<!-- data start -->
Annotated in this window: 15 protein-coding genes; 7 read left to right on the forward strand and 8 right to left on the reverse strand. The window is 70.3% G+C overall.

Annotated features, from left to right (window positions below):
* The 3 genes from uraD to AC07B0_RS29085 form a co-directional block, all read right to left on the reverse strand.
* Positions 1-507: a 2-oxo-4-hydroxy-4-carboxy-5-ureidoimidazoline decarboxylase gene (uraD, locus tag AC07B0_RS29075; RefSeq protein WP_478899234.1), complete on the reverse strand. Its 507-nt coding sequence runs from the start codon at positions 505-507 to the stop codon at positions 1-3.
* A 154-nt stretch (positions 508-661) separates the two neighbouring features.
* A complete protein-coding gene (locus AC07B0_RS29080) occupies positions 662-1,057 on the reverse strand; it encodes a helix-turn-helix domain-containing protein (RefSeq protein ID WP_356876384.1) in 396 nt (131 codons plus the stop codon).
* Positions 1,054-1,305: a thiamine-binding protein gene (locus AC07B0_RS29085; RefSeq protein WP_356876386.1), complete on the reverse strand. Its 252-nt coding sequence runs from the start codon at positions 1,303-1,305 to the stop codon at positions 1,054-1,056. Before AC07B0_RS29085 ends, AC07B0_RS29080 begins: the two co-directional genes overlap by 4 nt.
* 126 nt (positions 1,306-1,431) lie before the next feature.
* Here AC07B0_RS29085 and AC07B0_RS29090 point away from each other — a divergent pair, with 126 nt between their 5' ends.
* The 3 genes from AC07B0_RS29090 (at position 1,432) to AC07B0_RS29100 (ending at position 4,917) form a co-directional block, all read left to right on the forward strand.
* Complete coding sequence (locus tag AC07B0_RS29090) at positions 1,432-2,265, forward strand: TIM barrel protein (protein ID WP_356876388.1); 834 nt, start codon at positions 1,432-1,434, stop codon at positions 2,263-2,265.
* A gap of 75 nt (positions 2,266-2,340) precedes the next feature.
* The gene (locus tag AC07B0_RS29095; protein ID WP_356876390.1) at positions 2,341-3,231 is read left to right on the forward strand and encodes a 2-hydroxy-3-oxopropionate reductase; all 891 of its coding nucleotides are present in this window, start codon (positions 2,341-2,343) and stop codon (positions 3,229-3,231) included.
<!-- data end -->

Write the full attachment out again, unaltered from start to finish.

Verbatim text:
Annotated in this window: 15 protein-coding genes; 7 read left to right on the forward strand and 8 right to left on the reverse strand. The window is 70.3% G+C overall.

Annotated features, from left to right (window positions below):
* The 3 genes from uraD to AC07B0_RS29085 form a co-directional block, all read right to left on the reverse strand.
* Positions 1-507: a 2-oxo-4-hydroxy-4-carboxy-5-ureidoimidazoline decarboxylase gene (uraD, locus tag AC07B0_RS29075; RefSeq protein WP_478899234.1), complete on the reverse strand. Its 507-nt coding sequence runs from the start codon at positions 505-507 to the stop codon at positions 1-3.
* A 154-nt stretch (positions 508-661) separates the two neighbouring features.
* A complete protein-coding gene (locus AC07B0_RS29080) occupies positions 662-1,057 on the reverse strand; it encodes a helix-turn-helix domain-containing protein (RefSeq protein ID WP_356876384.1) in 396 nt (131 codons plus the stop codon).
* Positions 1,054-1,305: a thiamine-binding protein gene (locus AC07B0_RS29085; RefSeq protein WP_356876386.1), complete on the reverse strand. Its 252-nt coding sequence runs from the start codon at positions 1,303-1,305 to the stop codon at positions 1,054-1,056. Before AC07B0_RS29085 ends, AC07B0_RS29080 begins: the two co-directional genes overlap by 4 nt.
* 126 nt (positions 1,306-1,431) lie before the next feature.
* Here AC07B0_RS29085 and AC07B0_RS29090 point away from each other — a divergent pair, with 126 nt between their 5' ends.
* The 3 genes from AC07B0_RS29090 (at position 1,432) to AC07B0_RS29100 (ending at position 4,917) form a co-directional block, all read left to right on the forward strand.
* Complete coding sequence (locus tag AC07B0_RS29090) at positions 1,432-2,265, forward strand: TIM barrel protein (protein ID WP_356876388.1); 834 nt, start codon at positions 1,432-1,434, stop codon at positions 2,263-2,265.
* A gap of 75 nt (positions 2,266-2,340) precedes the next feature.
* The gene (locus tag AC07B0_RS29095; protein ID WP_356876390.1) at positions 2,341-3,231 is read left to right on the forward strand and encodes a 2-hydroxy-3-oxopropionate reductase; all 891 of its coding nucleotides are present in this window, start codon (positions 2,341-2,343) and stop codon (positions 3,229-3,231) included.